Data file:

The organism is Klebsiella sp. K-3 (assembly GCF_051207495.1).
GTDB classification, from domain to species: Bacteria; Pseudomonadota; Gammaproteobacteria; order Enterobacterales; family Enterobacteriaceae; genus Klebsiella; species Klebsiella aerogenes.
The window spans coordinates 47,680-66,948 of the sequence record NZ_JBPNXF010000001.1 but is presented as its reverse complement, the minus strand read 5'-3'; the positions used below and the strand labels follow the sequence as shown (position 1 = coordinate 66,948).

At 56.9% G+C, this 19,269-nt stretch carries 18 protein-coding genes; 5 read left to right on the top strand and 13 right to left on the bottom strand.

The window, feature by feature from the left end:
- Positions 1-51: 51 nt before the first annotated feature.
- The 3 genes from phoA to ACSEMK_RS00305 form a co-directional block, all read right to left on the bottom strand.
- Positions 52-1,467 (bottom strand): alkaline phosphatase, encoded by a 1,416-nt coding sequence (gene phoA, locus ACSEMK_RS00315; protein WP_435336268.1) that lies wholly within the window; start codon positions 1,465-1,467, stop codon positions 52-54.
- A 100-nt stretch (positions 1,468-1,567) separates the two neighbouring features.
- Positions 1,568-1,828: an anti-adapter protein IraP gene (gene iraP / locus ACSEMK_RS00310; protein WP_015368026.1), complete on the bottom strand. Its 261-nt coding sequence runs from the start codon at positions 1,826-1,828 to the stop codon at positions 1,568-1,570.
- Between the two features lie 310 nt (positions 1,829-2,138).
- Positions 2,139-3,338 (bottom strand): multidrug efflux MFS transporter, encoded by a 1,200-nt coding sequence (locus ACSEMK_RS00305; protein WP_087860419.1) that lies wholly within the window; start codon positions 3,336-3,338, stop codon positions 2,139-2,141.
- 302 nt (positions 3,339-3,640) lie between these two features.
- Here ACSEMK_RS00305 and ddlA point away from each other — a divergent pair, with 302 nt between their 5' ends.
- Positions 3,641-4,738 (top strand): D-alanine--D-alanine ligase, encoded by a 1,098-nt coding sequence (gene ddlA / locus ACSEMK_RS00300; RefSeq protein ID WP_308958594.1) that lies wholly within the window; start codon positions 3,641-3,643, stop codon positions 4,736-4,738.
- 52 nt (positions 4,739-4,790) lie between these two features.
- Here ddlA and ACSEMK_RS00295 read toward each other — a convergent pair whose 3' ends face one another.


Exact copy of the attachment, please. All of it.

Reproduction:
The organism is Klebsiella sp. K-3 (assembly GCF_051207495.1).
GTDB classification, from domain to species: Bacteria; Pseudomonadota; Gammaproteobacteria; order Enterobacterales; family Enterobacteriaceae; genus Klebsiella; species Klebsiella aerogenes.
The window spans coordinates 47,680-66,948 of the sequence record NZ_JBPNXF010000001.1 but is presented as its reverse complement, the minus strand read 5'-3'; the positions used below and the strand labels follow the sequence as shown (position 1 = coordinate 66,948).

At 56.9% G+C, this 19,269-nt stretch carries 18 protein-coding genes; 5 read left to right on the top strand and 13 right to left on the bottom strand.

The window, feature by feature from the left end:
- Positions 1-51: 51 nt before the first annotated feature.
- The 3 genes from phoA to ACSEMK_RS00305 form a co-directional block, all read right to left on the bottom strand.
- Positions 52-1,467 (bottom strand): alkaline phosphatase, encoded by a 1,416-nt coding sequence (gene phoA, locus ACSEMK_RS00315; protein WP_435336268.1) that lies wholly within the window; start codon positions 1,465-1,467, stop codon positions 52-54.
- A 100-nt stretch (positions 1,468-1,567) separates the two neighbouring features.
- Positions 1,568-1,828: an anti-adapter protein IraP gene (gene iraP / locus ACSEMK_RS00310; protein WP_015368026.1), complete on the bottom strand. Its 261-nt coding sequence runs from the start codon at positions 1,826-1,828 to the stop codon at positions 1,568-1,570.
- Between the two features lie 310 nt (positions 1,829-2,138).
- Positions 2,139-3,338 (bottom strand): multidrug efflux MFS transporter, encoded by a 1,200-nt coding sequence (locus ACSEMK_RS00305; protein WP_087860419.1) that lies wholly within the window; start codon positions 3,336-3,338, stop codon positions 2,139-2,141.
- 302 nt (positions 3,339-3,640) lie between these two features.
- Here ACSEMK_RS00305 and ddlA point away from each other — a divergent pair, with 302 nt between their 5' ends.
- Positions 3,641-4,738 (top strand): D-alanine--D-alanine ligase, encoded by a 1,098-nt coding sequence (gene ddlA / locus ACSEMK_RS00300; RefSeq protein ID WP_308958594.1) that lies wholly within the window; start codon positions 3,641-3,643, stop codon positions 4,736-4,738.
- 52 nt (positions 4,739-4,790) lie between these two features.
- Here ddlA and ACSEMK_RS00295 read toward each other — a convergent pair whose 3' ends face one another.